Also: Zuckerberg visits Russia, Paul Allen weighs in on Windows 8, and Sean Parker talks Airtime.
Facebook sells more access to its members [THE WALL STREET JOURNAL]
To amp up the effectiveness of its ads, Facebook in recent months has begun allowing marketers to target ads at users based on the email address and phone number they list on their profiles, or based on their surfing habits on other sites.
It has also started selling ads that follow Facebook members beyond the confines of the social network.
Along with executive turmoil — including the upcoming stepping back of tech lead Eric Feng and Shawn Fanning, Parker's Napster co-founder, who was the CEO and driving force behind Airtime while Parker was focused on Spotify last year — there has also been a very weak launch in getting Airtime off the ground.
Zuckerberg meets with Medvedev in a crucial market [THE NEW YORK TIMES]
Mr. Zuckerberg and Mr. Medvedev talked about Facebook's role in politics, though only jokingly in reference to its importance in the American presidential campaign, according to Mr. Medvedev's press office.
They also discussed copyright rules and high-tech business. Mr. Zuckerberg gave the Russian leader a T-shirt; the meeting lasted about 20 minutes.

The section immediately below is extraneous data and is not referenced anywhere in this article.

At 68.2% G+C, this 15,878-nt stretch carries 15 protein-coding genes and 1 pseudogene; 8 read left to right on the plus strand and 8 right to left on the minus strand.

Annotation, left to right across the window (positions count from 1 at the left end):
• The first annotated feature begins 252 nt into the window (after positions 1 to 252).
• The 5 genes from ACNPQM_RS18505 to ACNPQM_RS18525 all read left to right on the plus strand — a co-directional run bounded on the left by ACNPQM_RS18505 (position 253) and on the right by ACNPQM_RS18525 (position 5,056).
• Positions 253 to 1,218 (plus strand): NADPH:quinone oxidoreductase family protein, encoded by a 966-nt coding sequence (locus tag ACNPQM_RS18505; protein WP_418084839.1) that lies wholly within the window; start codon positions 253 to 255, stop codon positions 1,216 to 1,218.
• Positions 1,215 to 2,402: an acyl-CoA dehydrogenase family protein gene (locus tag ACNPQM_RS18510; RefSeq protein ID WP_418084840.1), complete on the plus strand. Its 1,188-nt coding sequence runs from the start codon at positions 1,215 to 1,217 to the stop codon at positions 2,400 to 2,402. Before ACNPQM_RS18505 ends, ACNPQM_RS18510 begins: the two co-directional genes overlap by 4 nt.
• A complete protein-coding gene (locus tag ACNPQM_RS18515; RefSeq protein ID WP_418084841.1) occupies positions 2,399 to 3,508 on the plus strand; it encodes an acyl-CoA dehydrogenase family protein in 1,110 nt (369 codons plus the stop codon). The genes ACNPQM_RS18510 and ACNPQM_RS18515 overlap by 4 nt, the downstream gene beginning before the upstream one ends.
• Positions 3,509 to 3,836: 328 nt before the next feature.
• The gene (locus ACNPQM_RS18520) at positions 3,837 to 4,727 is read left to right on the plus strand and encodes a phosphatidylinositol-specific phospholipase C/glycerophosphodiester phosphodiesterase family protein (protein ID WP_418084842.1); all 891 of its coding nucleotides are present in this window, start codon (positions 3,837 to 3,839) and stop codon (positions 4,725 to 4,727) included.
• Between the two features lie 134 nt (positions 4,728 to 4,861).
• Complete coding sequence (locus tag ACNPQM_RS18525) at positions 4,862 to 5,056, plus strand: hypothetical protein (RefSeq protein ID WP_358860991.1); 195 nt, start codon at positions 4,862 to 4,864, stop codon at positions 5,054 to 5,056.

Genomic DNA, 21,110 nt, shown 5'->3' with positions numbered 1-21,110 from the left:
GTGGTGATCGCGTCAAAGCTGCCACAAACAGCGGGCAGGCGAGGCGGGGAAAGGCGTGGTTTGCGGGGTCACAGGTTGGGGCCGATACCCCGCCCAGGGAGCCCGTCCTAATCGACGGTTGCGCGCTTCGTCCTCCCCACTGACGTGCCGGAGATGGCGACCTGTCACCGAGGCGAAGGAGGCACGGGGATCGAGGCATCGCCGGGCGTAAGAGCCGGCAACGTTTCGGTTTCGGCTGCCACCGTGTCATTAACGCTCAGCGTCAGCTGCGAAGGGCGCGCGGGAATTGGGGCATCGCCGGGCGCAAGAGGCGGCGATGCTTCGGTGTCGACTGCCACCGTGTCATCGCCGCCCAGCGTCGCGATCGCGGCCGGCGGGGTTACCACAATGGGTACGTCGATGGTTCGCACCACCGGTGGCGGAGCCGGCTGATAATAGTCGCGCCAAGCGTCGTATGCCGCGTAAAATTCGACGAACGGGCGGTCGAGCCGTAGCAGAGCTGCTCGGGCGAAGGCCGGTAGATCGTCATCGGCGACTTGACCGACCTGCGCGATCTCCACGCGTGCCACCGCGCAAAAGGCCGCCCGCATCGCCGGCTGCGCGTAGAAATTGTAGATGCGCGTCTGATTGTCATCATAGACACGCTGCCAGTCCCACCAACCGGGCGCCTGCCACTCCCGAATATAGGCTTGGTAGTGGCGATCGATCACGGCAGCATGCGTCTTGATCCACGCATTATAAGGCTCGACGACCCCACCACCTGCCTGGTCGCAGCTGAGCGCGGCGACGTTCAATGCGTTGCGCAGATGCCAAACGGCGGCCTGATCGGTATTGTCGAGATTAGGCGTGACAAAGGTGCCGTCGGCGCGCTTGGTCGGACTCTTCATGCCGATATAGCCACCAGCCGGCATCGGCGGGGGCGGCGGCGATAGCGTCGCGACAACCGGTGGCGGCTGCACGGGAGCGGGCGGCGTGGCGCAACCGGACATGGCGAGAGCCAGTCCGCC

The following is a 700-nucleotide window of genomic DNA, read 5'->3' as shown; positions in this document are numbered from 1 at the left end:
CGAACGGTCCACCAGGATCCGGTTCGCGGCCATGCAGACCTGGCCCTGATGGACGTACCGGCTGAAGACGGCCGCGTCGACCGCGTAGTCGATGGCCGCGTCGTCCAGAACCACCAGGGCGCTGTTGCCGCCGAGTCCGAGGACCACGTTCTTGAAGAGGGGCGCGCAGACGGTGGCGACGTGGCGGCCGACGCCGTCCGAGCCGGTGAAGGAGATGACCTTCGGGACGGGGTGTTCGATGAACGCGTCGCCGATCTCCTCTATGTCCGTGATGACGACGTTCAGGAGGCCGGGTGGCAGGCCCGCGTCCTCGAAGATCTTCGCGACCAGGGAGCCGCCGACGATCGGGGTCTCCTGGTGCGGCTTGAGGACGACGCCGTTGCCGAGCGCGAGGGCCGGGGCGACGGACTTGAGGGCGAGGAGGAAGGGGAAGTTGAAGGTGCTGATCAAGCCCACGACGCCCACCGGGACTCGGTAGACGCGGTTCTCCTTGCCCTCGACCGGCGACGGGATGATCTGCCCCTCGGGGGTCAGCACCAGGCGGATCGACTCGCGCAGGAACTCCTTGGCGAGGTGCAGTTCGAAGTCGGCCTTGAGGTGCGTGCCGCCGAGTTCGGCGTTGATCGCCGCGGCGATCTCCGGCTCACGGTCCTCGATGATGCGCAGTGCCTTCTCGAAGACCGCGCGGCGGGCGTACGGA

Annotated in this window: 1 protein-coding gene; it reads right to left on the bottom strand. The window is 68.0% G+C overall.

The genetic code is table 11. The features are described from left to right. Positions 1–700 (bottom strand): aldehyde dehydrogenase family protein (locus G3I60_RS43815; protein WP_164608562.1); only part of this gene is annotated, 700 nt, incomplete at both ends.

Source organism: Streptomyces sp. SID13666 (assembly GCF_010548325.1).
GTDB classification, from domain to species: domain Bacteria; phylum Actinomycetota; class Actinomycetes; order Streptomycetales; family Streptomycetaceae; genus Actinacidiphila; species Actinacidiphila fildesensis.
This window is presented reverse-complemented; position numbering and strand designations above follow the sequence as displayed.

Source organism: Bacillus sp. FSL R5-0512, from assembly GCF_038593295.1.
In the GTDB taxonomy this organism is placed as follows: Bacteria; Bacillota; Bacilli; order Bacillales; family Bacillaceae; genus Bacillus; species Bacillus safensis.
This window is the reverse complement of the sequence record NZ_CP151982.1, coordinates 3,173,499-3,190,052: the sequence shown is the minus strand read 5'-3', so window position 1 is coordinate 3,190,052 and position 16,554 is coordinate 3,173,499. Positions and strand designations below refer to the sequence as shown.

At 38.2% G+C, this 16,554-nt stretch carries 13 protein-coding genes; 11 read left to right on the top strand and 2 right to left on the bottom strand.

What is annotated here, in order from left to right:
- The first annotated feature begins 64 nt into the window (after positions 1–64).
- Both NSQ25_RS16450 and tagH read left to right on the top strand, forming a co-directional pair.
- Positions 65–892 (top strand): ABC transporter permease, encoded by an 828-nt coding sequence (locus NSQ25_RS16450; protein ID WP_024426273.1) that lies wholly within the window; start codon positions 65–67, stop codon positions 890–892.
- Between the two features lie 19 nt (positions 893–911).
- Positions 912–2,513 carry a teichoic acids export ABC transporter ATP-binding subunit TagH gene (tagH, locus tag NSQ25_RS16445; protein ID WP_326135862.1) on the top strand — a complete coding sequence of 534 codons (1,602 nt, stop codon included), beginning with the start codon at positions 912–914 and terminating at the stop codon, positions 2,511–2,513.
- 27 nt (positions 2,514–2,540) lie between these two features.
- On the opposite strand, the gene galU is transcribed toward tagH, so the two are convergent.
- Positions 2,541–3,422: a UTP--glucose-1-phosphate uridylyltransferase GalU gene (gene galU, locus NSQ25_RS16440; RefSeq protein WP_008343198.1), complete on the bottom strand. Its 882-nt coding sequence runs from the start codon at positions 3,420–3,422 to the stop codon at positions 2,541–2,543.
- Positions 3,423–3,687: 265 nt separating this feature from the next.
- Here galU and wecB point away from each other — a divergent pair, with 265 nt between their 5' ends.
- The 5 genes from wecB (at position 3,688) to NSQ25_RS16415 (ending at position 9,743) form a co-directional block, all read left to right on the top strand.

Paul's take on Windows 8 [PAUL ALLEN]
I did encounter some puzzling aspects of Windows 8. The bimodal user experience can introduce confusion, especially when two versions of the same application – such as Internet Explorer – can be opened and run simultaneously. Files can also be opened in either of the two available modes.
Nest unveils its next device [FORTUNE]
Fadell's homage to Apple and Jobs goes beyond theatrics. The new Nest, which replaces the old Nest and still sells for $249, is thinner ("20% thinner," Fadell says), one piece of stainless steel rather than two, has more connectors than the first version, and even has a neater back side. This last bit is a nice nod to the Jobs obsession with the inside of the early Macintosh, the part consumers wouldn't see. The back of a Nest goes up against the wall. Get it?
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But can Apple (AAPL) compete with Nokia's (NOK) elevator hotties?
See Brian S Hall for why this Russian ad for the Lumia 900 wasn't broadcast on U.S. television.Philip Elmer-DeWitt - Apr 16, 2012 12:13 PM ET
But Brazil, where unlocked phones start at $1,400 U.S., not so much
Apple (AAPL) delivered the iPhone 4S to two dozen more countries Friday, bringing it -- by our count -- to 76, exceeding its stated goal to be in more than 70 countries by the end of the year.
Friday's launches were in Bahrain, Brazil, Chile, Cyprus, Egypt, French West Indies, Israel, Jordan, Kuwait, Malaysia, Morocco, Peru, Philippines, Qatar, Reunion Island, MOREPhilip Elmer-DeWitt - Dec 16, 2011 5:02 PM ET
Every day, the Fortune staff spends hours poring over tech stories, posts, and reviews from all over the Web to keep tabs on the companies that matter. We've assembled the day's most newsworthy bits below.Comcast lost 275,000 basic cable subscribers during the company's third quarter, attributing the loss to the economy, the housing crunch and competition. Despite that, the company reported third quarter revenues of $5.91 billion, up 7% from a year MORE JP Mangalindan, Writer - Oct 28, 2010 6:00 AM ET